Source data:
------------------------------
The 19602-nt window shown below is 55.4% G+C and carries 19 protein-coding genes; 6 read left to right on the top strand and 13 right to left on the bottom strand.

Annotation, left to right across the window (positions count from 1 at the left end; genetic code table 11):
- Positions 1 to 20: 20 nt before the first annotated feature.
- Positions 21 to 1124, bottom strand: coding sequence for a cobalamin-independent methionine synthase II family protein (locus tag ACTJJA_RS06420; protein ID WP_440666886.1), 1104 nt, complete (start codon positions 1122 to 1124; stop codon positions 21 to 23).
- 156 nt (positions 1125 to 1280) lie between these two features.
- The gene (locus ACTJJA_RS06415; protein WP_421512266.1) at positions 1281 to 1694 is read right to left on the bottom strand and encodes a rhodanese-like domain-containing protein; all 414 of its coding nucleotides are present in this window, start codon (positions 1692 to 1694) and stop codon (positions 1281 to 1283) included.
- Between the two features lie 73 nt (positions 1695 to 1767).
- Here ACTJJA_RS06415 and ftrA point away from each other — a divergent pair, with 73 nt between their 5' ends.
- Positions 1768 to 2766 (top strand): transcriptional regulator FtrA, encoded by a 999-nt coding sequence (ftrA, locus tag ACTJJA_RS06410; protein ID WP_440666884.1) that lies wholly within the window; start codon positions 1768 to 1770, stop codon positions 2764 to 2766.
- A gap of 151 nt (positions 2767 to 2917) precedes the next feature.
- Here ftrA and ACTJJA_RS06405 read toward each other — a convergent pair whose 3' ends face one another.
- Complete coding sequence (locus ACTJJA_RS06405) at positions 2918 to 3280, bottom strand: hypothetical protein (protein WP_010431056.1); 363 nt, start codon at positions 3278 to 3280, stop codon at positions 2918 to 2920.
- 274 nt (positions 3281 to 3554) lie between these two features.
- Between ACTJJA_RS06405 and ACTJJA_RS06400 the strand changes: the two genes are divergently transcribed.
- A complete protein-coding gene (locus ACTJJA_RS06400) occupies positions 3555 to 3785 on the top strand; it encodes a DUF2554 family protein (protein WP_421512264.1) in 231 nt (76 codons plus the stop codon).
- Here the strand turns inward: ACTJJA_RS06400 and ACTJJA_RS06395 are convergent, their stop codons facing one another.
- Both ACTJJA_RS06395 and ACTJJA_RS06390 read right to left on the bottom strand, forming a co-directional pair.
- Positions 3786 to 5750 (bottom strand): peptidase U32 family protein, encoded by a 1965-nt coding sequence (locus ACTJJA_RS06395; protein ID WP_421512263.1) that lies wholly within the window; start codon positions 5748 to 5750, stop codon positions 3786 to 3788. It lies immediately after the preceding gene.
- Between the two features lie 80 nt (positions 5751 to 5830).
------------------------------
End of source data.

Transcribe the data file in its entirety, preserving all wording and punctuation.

The 19602-nt window shown below is 55.4% G+C and carries 19 protein-coding genes; 6 read left to right on the top strand and 13 right to left on the bottom strand.

Annotation, left to right across the window (positions count from 1 at the left end; genetic code table 11):
- Positions 1 to 20: 20 nt before the first annotated feature.
- Positions 21 to 1124, bottom strand: coding sequence for a cobalamin-independent methionine synthase II family protein (locus tag ACTJJA_RS06420; protein ID WP_440666886.1), 1104 nt, complete (start codon positions 1122 to 1124; stop codon positions 21 to 23).
- 156 nt (positions 1125 to 1280) lie between these two features.
- The gene (locus ACTJJA_RS06415; protein WP_421512266.1) at positions 1281 to 1694 is read right to left on the bottom strand and encodes a rhodanese-like domain-containing protein; all 414 of its coding nucleotides are present in this window, start codon (positions 1692 to 1694) and stop codon (positions 1281 to 1283) included.
- Between the two features lie 73 nt (positions 1695 to 1767).
- Here ACTJJA_RS06415 and ftrA point away from each other — a divergent pair, with 73 nt between their 5' ends.
- Positions 1768 to 2766 (top strand): transcriptional regulator FtrA, encoded by a 999-nt coding sequence (ftrA, locus tag ACTJJA_RS06410; protein ID WP_440666884.1) that lies wholly within the window; start codon positions 1768 to 1770, stop codon positions 2764 to 2766.
- A gap of 151 nt (positions 2767 to 2917) precedes the next feature.
- Here ftrA and ACTJJA_RS06405 read toward each other — a convergent pair whose 3' ends face one another.
- Complete coding sequence (locus ACTJJA_RS06405) at positions 2918 to 3280, bottom strand: hypothetical protein (protein WP_010431056.1); 363 nt, start codon at positions 3278 to 3280, stop codon at positions 2918 to 2920.
- 274 nt (positions 3281 to 3554) lie between these two features.
- Between ACTJJA_RS06405 and ACTJJA_RS06400 the strand changes: the two genes are divergently transcribed.
- A complete protein-coding gene (locus ACTJJA_RS06400) occupies positions 3555 to 3785 on the top strand; it encodes a DUF2554 family protein (protein WP_421512264.1) in 231 nt (76 codons plus the stop codon).
- Here the strand turns inward: ACTJJA_RS06400 and ACTJJA_RS06395 are convergent, their stop codons facing one another.
- Both ACTJJA_RS06395 and ACTJJA_RS06390 read right to left on the bottom strand, forming a co-directional pair.
- Positions 3786 to 5750 (bottom strand): peptidase U32 family protein, encoded by a 1965-nt coding sequence (locus ACTJJA_RS06395; protein ID WP_421512263.1) that lies wholly within the window; start codon positions 5748 to 5750, stop codon positions 3786 to 3788. It lies immediately after the preceding gene.
- Between the two features lie 80 nt (positions 5751 to 5830).